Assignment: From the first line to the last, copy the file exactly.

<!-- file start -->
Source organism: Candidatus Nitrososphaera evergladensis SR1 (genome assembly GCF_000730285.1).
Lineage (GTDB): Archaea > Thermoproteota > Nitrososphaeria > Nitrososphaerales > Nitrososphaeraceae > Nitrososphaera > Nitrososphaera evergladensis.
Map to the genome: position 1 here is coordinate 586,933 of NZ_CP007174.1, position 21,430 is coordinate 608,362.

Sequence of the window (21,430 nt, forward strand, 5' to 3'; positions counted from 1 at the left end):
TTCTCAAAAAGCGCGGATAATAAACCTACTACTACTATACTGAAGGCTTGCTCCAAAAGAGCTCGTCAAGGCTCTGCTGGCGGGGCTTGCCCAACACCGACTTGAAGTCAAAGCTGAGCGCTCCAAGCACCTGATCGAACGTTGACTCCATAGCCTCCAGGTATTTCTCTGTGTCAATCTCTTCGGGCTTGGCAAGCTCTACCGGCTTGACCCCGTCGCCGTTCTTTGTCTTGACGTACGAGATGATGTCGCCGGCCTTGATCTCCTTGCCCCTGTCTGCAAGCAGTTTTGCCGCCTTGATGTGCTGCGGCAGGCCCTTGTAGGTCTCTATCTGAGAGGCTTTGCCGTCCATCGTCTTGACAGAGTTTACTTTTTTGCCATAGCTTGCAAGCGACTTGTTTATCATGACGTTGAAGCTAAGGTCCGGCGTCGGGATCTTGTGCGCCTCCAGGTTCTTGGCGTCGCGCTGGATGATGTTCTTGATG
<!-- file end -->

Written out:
Source organism: Candidatus Nitrososphaera evergladensis SR1 (genome assembly GCF_000730285.1).
Lineage (GTDB): Archaea > Thermoproteota > Nitrososphaeria > Nitrososphaerales > Nitrososphaeraceae > Nitrososphaera > Nitrososphaera evergladensis.
Map to the genome: position 1 here is coordinate 586,933 of NZ_CP007174.1, position 21,430 is coordinate 608,362.

Sequence of the window (21,430 nt, forward strand, 5' to 3'; positions counted from 1 at the left end):
TTCTCAAAAAGCGCGGATAATAAACCTACTACTACTATACTGAAGGCTTGCTCCAAAAGAGCTCGTCAAGGCTCTGCTGGCGGGGCTTGCCCAACACCGACTTGAAGTCAAAGCTGAGCGCTCCAAGCACCTGATCGAACGTTGACTCCATAGCCTCCAGGTATTTCTCTGTGTCAATCTCTTCGGGCTTGGCAAGCTCTACCGGCTTGACCCCGTCGCCGTTCTTTGTCTTGACGTACGAGATGATGTCGCCGGCCTTGATCTCCTTGCCCCTGTCTGCAAGCAGTTTTGCCGCCTTGATGTGCTGCGGCAGGCCCTTGTAGGTCTCTATCTGAGAGGCTTTGCCGTCCATCGTCTTGACAGAGTTTACTTTTTTGCCATAGCTTGCAAGCGACTTGTTTATCATGACGTTGAAGCTAAGGTCCGGCGTCGGGATCTTGTGCGCCTCCAGGTTCTTGGCGTCGCGCTGGATGATGTTCTTGATG